A given set of diffractive elements may provide dual functionality, spatially routing a diffracted portion of an optical signal between successive portions of an optical signal path, while perhaps at the same time acting to impart a spectral/temporal transfer function onto the diffracted portion of an input optical signal to yield an output optical signal. It may be the case that the spectral/temporal transfer function is unity for routed signals, or it may be the case that non-unity spectral/temporal transfer functions may be implemented to modify routed optical signals in some desired manner. The diffractive elements may be designed (by computer generation, for example) so as to provide optimal routing, imaging, or focusing of the optical signal between segments of an optical signal pathway. Simple linear or curvilinear diffractive elements (segments of circles, ellipses, parabolas, hyperbolas, and so forth), if not optimal, may be employed as approximations of fully optimized contours. A wide range of fabrication techniques may be employed for forming the diffractive element set, and any suitable technique(s) may be employed while remaining within the scope of the present disclosure and/or appended claims. Particular attention is called to design and fabrication techniques disclosed in the references cited herein. The following are exemplary only, and are not intended to be exhaustive. The teachings of the present disclosure pertaining to design of diffractive element sets may be implemented regardless of the method(s) employed for forming the planar waveguide or diffractive element set(s) thereof. The teachings of the present disclosure enable the design of a wide range of diffractive element sets providing for general wavefront and directional transformations between input and output beams.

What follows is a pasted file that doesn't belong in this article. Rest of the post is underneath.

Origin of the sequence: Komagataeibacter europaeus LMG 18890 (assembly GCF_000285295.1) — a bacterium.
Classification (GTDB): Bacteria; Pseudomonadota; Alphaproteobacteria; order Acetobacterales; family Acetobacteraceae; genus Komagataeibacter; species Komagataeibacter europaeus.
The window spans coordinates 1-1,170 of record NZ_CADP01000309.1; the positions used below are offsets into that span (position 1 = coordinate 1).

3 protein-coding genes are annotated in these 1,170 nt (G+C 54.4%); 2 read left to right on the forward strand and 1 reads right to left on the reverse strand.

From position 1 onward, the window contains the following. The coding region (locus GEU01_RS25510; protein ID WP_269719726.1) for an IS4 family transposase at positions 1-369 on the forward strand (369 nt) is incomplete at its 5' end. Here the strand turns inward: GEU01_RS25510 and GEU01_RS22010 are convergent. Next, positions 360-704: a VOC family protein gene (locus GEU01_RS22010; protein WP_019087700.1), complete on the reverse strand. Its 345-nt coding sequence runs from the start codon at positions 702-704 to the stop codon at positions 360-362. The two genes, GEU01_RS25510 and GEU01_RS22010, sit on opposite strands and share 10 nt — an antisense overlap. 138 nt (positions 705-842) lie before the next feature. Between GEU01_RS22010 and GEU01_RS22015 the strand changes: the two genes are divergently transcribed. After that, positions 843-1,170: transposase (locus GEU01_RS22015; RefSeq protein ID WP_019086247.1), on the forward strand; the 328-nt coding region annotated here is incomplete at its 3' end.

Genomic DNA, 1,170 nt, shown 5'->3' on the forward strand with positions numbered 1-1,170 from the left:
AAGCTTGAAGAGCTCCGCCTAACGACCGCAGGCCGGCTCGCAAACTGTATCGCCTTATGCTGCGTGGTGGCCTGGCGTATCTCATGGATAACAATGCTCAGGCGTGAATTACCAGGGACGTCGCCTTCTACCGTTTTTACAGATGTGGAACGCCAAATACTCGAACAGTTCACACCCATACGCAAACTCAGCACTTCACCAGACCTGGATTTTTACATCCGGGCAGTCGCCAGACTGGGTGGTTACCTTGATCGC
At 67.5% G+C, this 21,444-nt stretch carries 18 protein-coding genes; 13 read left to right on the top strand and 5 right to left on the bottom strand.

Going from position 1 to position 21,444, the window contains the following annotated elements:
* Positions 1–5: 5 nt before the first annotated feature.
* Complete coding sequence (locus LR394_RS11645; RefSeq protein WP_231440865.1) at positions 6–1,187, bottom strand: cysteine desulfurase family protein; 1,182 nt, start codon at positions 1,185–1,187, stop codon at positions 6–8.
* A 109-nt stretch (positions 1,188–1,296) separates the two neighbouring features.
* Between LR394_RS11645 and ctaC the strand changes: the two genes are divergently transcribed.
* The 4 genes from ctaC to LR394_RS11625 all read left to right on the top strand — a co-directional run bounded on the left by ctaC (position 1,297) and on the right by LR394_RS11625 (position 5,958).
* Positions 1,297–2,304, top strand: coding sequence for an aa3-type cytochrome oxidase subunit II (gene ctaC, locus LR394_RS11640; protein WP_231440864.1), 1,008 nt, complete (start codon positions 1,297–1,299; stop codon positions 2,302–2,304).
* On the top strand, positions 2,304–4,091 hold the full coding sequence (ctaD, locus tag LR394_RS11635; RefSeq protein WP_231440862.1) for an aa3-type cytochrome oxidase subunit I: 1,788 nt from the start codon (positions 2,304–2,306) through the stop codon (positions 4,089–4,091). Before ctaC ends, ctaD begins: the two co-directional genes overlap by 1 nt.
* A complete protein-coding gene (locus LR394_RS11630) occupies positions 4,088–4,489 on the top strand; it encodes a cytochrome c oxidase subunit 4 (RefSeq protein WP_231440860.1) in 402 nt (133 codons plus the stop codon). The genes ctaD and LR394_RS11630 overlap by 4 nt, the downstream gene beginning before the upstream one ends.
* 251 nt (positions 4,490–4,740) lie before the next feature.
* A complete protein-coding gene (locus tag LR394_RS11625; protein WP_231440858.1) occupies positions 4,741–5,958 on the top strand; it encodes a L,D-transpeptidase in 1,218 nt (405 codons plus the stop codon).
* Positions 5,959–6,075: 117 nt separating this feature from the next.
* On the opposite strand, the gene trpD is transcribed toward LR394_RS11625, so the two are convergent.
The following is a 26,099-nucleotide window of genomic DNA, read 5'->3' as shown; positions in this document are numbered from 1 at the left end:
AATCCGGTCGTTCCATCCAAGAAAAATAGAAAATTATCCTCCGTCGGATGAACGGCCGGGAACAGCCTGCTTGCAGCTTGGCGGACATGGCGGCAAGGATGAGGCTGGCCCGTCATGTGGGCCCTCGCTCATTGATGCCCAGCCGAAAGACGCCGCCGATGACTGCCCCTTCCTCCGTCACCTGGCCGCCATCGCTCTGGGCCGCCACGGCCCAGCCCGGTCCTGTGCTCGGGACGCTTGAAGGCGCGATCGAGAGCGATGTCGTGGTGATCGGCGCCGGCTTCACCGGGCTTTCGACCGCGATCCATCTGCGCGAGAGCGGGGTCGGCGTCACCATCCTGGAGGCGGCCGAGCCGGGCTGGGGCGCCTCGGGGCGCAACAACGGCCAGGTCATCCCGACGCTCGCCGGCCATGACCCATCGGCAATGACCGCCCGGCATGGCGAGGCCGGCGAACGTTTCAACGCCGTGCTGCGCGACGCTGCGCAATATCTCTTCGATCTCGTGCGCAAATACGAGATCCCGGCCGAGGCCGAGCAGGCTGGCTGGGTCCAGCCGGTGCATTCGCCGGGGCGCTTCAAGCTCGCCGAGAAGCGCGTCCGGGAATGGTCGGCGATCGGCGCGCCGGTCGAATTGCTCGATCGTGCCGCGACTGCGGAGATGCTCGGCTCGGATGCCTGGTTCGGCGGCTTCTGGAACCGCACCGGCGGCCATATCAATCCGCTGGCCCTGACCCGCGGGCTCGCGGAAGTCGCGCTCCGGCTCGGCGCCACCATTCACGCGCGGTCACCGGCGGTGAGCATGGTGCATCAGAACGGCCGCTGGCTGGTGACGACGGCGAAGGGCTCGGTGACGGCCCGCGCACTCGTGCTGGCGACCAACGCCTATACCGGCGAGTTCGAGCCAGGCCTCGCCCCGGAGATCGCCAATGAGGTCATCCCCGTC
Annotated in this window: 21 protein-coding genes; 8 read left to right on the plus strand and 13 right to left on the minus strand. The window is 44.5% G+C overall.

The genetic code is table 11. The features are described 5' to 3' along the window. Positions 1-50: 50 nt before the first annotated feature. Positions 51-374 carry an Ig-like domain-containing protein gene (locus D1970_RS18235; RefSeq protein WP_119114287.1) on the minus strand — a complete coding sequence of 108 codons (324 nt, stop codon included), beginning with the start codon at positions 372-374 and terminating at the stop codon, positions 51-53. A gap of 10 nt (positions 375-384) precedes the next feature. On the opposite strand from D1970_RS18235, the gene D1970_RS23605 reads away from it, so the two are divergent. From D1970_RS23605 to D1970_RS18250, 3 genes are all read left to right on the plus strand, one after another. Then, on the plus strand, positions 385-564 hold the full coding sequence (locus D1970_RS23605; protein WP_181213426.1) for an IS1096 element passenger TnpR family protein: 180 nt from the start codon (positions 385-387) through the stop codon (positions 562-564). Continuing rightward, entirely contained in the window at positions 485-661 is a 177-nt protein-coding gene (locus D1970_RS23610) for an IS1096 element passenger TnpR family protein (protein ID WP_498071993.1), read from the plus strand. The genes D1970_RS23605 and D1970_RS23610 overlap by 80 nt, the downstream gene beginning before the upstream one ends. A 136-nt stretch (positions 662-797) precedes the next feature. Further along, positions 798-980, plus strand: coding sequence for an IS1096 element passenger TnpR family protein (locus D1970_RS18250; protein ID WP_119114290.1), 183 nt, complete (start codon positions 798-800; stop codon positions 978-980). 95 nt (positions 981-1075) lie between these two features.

Diffractive elements may be formed lithographically (projection photolithography, contact photolithography, immersion lithography, e-beam or ion-beam lithography, or other suitable techniques to provide requisite spatial feature size resolution and spatial coherence, i.e. absolute feature placement accuracy) using etch methods on the surface of a planar optical waveguide, or at one or both interfaces between core and cladding of a planar optical waveguide. Diffractive elements may be formed lithographically in the interior of the core layer and/or a cladding layer of the planar optical waveguide using one or more spatial lithography steps performed after an initial partial deposition of layer material. Diffractive elements may be formed in the core and/or cladding layers by projecting ultraviolet light or other suitable radiation through an amplitude and/or phase mask onto the surface of the planar waveguide (referred to herein as external photoexposure) so as to create an interference pattern within the planar waveguide (fabricated at least in part with suitably sensitive material) whose fringe contours match the desired diffractive element contours. Alteration of the refractive index by exposure to ultraviolet or other radiation results in index-modulated diffractive elements. The mask may be zeroth-order-suppressed according to methods known in the art, including the arts associated with fabrication of fiber Bragg gratings. The amplitude and/or phase mask may be produced lithographically via laser writer or e-beam, it may be interferometrically formed, or it may be formed by any other suitable technique. In instances where resolution is insufficient to produce a mask having required feature sizes, a larger scale mask may be produced and reduced to needed dimensions via photoreduction lithography, as in a stepper, to produce a mask at the needed scale. Diffractive elements may be formed by molding, stamping, impressing, embossing, or other mechanical processes using masters patterned mechanically or lithographically. A pattern used as a phase mask may be stamped onto the core or cladding surface followed by optical exposure to create diffractive elements throughout the core and or cladding region. The optical or UV source used to write the diffractive elements in this case should optically have a coherence length comparable or longer than the distance from the stamped phase mask to the bottom of the core region. Sources with shorter coherence lengths may be employed provided diffractive elements are not required to span the entire core region. Stamping of the phase mask directly on the device may simplify alignment of diffractive elements with ports or other device components especially when those components may be formed in the same or another stamping process. Many approaches to the creation of refractive index modulations or gratings are known in the art and may be employed in the fabrication of diffractive element sets.